Country keen to export bean crops for better welfare of farmers

06Dec 2016
Edward Qorro
The Guardian
Country keen to export bean crops for better welfare of farmers

TANZANIA seeks to export six million tons of pulses to India to promote the state of the crop and welfare of farmers in the country.

Dr Charles Tizeba

Minister of Ministry for Agriculture, Livestock and Fisheries, Dr Charles Tizeba said yesterday that the government plans to export a huge chunk of the leguminous crop to India following agreements with the Asian country.

The deal to export the crop stemmed from a visit by the Indian Prime Minister Narendra Modi to the country mid this year, according to Dr Tizeba.

“India is the main export market for Tanzania and the exports of pulses have enjoyed continuous and sustained growth, this will be a huge opportunity for farmers in the northern zone where this crop is cultivated,” explained the minister yesterday when touring the Selian Agriculture Research Institute (SARI) in Arusha.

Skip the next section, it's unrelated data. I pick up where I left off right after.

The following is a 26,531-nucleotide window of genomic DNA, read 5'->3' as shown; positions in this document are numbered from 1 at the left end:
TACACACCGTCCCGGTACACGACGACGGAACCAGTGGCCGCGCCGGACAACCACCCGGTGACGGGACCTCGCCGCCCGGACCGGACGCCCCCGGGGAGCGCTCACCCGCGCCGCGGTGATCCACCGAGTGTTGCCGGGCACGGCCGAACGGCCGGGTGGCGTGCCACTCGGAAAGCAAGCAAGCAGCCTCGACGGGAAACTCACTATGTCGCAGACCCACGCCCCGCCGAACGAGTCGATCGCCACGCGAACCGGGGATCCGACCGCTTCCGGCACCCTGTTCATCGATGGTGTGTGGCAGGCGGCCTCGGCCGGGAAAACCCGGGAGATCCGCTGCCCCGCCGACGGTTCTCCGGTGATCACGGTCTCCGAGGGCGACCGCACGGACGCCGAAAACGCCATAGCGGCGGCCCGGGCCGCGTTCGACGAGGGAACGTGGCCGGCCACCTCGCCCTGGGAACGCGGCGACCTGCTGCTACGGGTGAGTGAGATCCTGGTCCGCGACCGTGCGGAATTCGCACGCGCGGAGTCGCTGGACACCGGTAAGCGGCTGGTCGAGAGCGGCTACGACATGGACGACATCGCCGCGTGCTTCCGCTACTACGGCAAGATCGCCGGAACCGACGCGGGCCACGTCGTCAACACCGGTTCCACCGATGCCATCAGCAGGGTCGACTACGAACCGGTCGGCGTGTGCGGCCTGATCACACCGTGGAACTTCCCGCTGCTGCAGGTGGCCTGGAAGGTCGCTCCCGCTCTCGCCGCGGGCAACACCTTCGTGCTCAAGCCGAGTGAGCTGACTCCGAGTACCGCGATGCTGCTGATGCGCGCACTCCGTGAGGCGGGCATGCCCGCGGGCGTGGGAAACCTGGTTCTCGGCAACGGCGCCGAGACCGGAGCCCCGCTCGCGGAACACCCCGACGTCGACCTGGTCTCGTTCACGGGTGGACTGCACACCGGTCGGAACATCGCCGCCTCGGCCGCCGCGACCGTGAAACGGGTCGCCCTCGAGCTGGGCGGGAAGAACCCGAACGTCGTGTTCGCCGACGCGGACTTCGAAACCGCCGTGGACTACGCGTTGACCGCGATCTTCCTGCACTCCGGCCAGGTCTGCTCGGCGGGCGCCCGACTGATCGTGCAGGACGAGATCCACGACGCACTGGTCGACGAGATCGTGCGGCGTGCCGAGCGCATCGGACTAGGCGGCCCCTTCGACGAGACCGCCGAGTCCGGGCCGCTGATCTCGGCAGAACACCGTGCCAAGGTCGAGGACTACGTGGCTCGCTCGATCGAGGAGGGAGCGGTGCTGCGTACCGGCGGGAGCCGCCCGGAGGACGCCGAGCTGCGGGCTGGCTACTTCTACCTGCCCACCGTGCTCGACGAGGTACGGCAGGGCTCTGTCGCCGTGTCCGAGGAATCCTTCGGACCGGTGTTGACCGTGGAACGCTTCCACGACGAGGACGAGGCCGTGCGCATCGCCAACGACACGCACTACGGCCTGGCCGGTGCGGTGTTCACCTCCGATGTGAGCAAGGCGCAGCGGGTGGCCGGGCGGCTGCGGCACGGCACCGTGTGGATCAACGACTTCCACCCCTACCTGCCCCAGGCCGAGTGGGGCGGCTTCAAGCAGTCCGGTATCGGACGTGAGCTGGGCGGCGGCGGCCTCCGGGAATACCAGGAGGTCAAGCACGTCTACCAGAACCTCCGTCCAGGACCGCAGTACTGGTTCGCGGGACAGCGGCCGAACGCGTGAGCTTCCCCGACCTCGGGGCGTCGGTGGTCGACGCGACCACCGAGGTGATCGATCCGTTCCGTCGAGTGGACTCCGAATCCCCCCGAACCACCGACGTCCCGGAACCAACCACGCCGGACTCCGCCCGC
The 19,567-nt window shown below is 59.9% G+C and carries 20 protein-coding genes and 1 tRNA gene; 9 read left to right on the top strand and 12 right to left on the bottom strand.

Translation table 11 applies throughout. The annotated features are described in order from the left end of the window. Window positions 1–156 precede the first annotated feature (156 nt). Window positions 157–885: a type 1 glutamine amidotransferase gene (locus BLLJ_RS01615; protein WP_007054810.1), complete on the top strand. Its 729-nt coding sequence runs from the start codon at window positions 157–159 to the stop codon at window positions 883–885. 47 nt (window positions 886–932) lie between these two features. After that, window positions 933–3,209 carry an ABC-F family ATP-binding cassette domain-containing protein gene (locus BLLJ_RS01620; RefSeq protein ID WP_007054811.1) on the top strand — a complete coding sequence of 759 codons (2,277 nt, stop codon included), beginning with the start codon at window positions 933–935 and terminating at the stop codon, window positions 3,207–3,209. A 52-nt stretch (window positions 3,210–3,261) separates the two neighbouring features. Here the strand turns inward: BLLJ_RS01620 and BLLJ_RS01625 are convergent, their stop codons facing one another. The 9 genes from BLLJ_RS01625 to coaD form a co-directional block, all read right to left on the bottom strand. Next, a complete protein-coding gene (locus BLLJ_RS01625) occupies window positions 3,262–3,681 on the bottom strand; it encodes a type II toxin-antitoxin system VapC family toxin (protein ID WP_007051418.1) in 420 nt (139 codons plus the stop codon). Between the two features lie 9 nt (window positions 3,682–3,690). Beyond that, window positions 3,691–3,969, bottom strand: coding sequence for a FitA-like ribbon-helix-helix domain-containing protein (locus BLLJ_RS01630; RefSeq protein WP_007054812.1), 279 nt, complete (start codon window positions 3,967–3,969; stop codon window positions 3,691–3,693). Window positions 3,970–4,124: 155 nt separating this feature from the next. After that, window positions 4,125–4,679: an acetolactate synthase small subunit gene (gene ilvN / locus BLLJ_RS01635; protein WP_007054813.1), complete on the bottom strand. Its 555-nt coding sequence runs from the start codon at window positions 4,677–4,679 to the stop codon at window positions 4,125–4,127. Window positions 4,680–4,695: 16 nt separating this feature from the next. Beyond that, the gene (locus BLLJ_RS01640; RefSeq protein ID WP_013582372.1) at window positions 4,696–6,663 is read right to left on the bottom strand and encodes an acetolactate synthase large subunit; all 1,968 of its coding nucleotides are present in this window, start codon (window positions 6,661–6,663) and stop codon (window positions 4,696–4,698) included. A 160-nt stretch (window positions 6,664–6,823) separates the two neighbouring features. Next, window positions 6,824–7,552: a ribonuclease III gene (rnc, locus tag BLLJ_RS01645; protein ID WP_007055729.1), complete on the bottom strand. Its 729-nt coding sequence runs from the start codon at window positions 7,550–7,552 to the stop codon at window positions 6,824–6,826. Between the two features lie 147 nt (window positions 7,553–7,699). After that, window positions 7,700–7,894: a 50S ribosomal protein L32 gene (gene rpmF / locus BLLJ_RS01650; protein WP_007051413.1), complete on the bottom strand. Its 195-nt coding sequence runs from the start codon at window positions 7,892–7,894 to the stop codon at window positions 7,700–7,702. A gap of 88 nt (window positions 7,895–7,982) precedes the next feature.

Dr Tizeba, who was accompanied by the Food and Agriculture Organisation (FAO) representative to Tanzania, Fred Kafeero, challenged researchers at the centre to focus on studies on pulses to ensure that the country benefits from the crop.

“The government is looking into ways of equipping agricultural institutions so that they continue conducting basic research on such crops,” added the minister.

At the moment, the demand of the grain legume in India is between 230,000 and 240,000 tons while its supply is 170,000 tons.

Tanzanian production and exports of pulses have both increased rapidly in the last decade.

The production of pulses is focused on cowpeas, pigeon peas, chickpeas and dried beans, mainly exported to traditional markets.

Though production of pulses in the country almost doubled in the last five years alone, Dr Tizeba acknowledged that the country still faced serious challenges in the sector.

They include lack of available seeds, poor agricultural practices, and the presence of pests and diseases all end up affecting yields and quality, according to the minister.

Kafeero, on his part, reaffirmed the organisation’s support to the country in improving food security.

“Pulses are a great source of income to Tanzanian farmers, we will continue engaging with research institutions on improving food security and also provide technical expertise in agriculture as a whole,” assured Kafeero.

At its 68th session, the United Nations General Assembly declared 2016 as the International Year of Pulses.

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